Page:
It's springtime in Washington, DC: The cherry blossoms are in bloom, school kids are tumbling out of chartered buses, Congress has returned from recess to begin budget combat -- in other words, it's rally season.
This year, HIVers were among the first to show. On April 10, several hundred people -- mostly African-American members of Philly and New York ACT UP -- massed on the Capitol's lush West Lawn to bellow "Medication for every nation!" and other chants from the movement for global treatment access. AIDS advocates organized the rally to aim two demands at Congress: Boost this year's paltry U.S. contribution to the Global Fund to Fight AIDS, TB and Malaria by $750 million -- for a total of $1.2 billion -- and double international AIDS spending for the next fiscal year to $2.5 billion.
The gathering erupted when actor Danny Glover, whose long history of activism has made him an African-American community icon, stepped to the mic. Glover's star power swelled the rally's ranks, as enterprising chaperones allowed their curious young charges, fresh from Capitol tours, to witness political action in real time. Then Rep. John Conyers, a Michigan Democrat, got practical, urging activists to put the squeeze on congressional reps in their home districts. Bay Area Democrat Rep. Barbara Lee gave voice to the crowd's indignation.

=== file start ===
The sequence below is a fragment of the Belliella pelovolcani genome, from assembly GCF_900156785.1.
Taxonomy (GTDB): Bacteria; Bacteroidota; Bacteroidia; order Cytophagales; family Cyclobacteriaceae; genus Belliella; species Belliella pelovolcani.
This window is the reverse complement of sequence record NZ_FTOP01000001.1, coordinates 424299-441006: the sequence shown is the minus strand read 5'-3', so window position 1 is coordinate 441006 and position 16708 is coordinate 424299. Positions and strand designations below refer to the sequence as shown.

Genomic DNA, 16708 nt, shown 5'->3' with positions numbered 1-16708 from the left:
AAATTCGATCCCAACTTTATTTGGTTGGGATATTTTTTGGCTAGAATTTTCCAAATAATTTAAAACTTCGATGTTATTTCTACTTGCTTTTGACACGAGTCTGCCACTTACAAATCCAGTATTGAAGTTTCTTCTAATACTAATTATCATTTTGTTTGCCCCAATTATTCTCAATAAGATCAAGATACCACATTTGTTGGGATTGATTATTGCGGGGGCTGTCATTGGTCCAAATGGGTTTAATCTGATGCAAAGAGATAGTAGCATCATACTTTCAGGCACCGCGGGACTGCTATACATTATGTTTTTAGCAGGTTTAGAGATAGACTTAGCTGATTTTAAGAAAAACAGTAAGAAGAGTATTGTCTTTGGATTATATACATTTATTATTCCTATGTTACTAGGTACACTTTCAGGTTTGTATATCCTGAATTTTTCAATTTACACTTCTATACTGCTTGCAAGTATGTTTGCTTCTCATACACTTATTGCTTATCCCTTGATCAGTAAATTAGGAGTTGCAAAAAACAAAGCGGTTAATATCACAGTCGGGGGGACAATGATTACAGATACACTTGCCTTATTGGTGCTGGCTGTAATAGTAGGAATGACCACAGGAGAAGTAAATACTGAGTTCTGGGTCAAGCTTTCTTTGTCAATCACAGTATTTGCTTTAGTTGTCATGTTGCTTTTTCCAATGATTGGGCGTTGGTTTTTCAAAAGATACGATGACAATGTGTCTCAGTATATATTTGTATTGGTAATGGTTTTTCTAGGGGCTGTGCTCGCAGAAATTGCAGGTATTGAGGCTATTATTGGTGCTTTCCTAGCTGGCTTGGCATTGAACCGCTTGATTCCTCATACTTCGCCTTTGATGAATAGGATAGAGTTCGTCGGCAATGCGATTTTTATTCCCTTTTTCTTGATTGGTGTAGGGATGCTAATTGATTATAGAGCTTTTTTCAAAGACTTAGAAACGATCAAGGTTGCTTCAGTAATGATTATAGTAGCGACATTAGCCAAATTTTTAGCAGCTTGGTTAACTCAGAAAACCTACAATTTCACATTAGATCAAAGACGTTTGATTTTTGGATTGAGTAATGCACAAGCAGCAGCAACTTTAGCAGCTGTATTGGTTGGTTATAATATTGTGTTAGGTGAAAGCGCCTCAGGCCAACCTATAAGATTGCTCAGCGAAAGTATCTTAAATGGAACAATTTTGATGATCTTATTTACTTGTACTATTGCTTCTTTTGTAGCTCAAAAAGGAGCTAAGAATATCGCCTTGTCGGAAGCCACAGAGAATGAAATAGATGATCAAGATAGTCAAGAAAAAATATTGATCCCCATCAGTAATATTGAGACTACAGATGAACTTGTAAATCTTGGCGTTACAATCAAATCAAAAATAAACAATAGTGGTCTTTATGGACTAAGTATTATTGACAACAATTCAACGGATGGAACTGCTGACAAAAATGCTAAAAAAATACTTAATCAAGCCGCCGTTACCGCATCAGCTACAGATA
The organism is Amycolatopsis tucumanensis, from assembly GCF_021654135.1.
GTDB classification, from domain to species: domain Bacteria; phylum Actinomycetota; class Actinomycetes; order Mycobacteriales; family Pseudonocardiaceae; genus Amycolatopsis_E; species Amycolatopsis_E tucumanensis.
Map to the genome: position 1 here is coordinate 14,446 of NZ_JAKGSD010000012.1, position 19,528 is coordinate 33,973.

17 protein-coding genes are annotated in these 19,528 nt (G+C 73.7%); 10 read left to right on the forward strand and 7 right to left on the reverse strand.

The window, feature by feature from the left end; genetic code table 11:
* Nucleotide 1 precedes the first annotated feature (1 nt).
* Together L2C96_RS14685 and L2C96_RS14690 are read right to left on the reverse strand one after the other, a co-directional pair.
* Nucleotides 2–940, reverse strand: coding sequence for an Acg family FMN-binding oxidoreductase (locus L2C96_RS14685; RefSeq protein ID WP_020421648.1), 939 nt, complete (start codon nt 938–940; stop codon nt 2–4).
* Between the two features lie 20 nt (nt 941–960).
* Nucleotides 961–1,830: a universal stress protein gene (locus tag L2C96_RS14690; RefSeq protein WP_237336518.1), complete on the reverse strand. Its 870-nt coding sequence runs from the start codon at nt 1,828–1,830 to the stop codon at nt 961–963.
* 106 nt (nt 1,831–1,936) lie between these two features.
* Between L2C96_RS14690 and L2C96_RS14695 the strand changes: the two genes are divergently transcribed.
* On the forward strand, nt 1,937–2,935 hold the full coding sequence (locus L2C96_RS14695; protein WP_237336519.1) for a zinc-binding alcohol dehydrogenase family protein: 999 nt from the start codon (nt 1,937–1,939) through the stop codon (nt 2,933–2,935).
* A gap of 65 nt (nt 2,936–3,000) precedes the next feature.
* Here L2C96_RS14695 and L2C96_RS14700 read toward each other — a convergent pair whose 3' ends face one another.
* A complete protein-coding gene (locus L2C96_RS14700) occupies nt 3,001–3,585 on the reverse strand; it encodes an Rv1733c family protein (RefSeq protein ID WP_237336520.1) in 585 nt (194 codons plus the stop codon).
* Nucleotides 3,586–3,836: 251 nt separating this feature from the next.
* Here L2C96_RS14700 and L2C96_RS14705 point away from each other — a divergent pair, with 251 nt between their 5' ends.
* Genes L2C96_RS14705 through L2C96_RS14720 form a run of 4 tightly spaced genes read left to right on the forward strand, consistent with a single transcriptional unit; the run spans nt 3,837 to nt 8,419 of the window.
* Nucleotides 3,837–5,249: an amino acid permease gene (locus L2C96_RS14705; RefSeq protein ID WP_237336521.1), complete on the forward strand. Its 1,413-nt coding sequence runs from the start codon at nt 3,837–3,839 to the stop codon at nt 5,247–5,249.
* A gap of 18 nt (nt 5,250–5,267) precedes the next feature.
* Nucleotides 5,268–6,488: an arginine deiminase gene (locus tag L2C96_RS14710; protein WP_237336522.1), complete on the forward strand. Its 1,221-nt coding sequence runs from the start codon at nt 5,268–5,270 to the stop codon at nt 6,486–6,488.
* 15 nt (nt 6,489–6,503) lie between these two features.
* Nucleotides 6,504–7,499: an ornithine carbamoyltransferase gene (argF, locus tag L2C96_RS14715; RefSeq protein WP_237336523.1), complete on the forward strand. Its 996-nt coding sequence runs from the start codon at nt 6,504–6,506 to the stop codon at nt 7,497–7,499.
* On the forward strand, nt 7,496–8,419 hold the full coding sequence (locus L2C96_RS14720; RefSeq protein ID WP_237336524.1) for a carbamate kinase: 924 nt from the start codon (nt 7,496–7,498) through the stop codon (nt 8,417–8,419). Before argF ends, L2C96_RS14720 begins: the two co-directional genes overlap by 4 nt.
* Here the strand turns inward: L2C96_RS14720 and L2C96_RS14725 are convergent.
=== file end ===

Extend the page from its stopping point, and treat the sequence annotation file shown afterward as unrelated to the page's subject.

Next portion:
All for naught in the House, which stonewalled an emergency infusion to the Fund in May. Things looked slightly brighter in the Senate, where a bipartisan coalition added $200 million this year for international AIDS. Meanwhile, the Fund announced its first round of grants, awarding a meager $616 million -- about $15 for every person with AIDS worldwide -- over the next two years.
-- Kai Wright
Before my very first demonstration on April 9 in Albany, I had never been arrested. My life experience as a woman of color, mother of a teenager and my legal training had convinced me this was one experience to avoid at all costs. I was in full avoidance mode on the morning of the action, thinking I might be getting sick. I was -- from fear and anxiety. I called to check if an arrest would affect my admission to the New York State Bar. But I decided I wouldn't chicken out over the phone. I would chicken out in person.
At the state capitol, I heard -- then saw -- hundreds of people marching with drums, whistles and signs of every size and shape, chanting: "This is what democracy looks like!" I remembered why I'd come out to demonstrate at the age of 43, after 12 years of advocacy and prevention work with other PWAs. Just as the state budget entered final negotiations with cuts to AIDS services, the Health Department announced that 78 percent of newly diagnosed HIVers in New York are African American, Latino or Asian. I had taken a civil disobedience class. It was time for my actions to match my words.
I locked arms with State Assemblyman Roger Green and a colleague from Albany Medical Center. We marched in rows of five across the street to the capitol building. A group of activists sat in front of the revolving doors; we stood before them, forming a barricade. The crowd was still across the street, shouting about the budget and supporting the 60 of us. Eventually, state troopers told us to move or we would be placed under arrest. No one moved. They began to handcuff us one by one. As he was placing me under arrest, one trooper said to me, "I don't know if I could be arrested, but I admire what you're doing."
-- Vanessa Johnson